Farmsteads… is the result of the latest in a long line of infrastructure projects in Bedfordshire. The M1 itself opened in 1959, but it was not until 1969 that motorway archaeology developed. Early approaches had focused on single sites, but – with the construction of the M5 – emphasis shifted to the landscape as a whole. The two schemes represented by this volume began conventionally, with early assessment and evaluation followed by a series of excavations.
Leaving aside the extraordinary feats expected from the team who excavated the Bronze Age remains at Must Farm, later prehistoric settlement studies have, latterly, struggled to break new ground, despite many more dots on many more development-led distribution maps. Perhaps because of Must Farm, it is incumbent on students of the period to seek out those instances where the atypical will provide new, much needed, insight.
Manchester is a city with a long, rich history, the extent of which has been brought to light by the many archaeological digs that have taken place since the start of the 20th century, and in particular by the 50-plus excavations carried out over the last two decades.
What are we to make of the strange abstract patterns – cup marks and cups and rings – pecked into boulders and outcrops in upland areas? Can they be compared with similar designs on specialised monuments like stone circles, cists, and megalithic tombs? In that case, their wider significance can be investigated. Or is a clue provided by the choice of rock for these strange designs? If so, they can be treated as parts of the landscape.
London’s industrial past is an important part of the city’s history, but much of the physical evidence is now being lost to demolition and redevelopment projects. Here, Mark Amies sets out to address this, examining many of the important factories and industries that were once found across London.
Pathways and trackways can be plotted, mapped, and walked, but because they cannot often be reliably dated, and are placed in time by inference alone, many archaeologists, especially those with a more scientific and empirical approach, have steered well clear of them. Martin Bell demonstrates how wrong we have been not to tackle this subject.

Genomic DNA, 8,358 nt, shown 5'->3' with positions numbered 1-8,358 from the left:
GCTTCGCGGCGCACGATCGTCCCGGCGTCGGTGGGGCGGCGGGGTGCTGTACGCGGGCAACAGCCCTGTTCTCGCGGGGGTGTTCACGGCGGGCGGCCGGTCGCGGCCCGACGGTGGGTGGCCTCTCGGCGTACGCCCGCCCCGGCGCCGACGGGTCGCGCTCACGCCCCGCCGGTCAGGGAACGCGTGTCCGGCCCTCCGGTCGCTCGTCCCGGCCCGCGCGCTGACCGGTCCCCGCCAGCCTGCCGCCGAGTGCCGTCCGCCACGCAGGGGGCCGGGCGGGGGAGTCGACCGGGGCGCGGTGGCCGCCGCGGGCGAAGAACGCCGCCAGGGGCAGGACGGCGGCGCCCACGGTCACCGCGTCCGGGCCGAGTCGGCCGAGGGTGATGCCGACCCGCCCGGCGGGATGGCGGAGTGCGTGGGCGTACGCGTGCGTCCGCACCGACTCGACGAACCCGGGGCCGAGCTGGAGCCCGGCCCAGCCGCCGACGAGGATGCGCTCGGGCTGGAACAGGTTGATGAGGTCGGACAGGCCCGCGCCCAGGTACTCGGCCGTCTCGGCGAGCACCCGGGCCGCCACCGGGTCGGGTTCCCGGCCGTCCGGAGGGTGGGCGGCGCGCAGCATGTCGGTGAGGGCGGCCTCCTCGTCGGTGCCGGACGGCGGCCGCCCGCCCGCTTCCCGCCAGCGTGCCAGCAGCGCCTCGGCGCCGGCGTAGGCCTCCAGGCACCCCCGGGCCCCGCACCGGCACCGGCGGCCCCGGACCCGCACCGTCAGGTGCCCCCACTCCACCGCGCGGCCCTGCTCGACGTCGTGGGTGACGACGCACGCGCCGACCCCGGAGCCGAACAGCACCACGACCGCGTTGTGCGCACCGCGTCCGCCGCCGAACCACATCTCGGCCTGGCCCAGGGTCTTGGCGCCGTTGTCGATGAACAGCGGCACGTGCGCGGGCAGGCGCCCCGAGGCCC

Review – Llangorse Crannog: the excavation of an early medieval royal site in the Kingdom of Brycheiniog
This detailed monograph reports on the excavation of the only crannog known in Wales: Llangorse. Written by Alan Lane and Mark Redknap, with contributions from many other scholars, the book takes its readers through a complete study of the crannog, its excavation, and its wider context.
The late 1960s and early 1970s were a period of massive redevelopment in Gloucester city centre – an area rich in archaeology. It was in this context that Henry Hurst – then the Field Archaeologist attached to Gloucester City Museum – led excavations on three sites from 1968 to 1971.
According to the most recent figures (from 2017), there are some 3,163 non-native species currently present in England, Wales, and Scotland, and 1,266 in Ireland, Dan Eatherley attests. The vast majority of these are plants – including many foods that we take for granted today, from apples to various forms of wheat – but they also include such familiar creatures as sparrows, donkeys, sheep and goats, house mice, and the domestic cat.
The use of the term ‘the Dark Ages’, to describe the early medieval period (5th-11th centuries AD) is closely tied to many of the misconceptions surrounding that era. This new publication, based on discussions at the 3rd University of Chester Archaeology Student Conference in 2017, examines public understanding of early medieval archaeology, identifying and challenging ideas that persist in popular views of the period.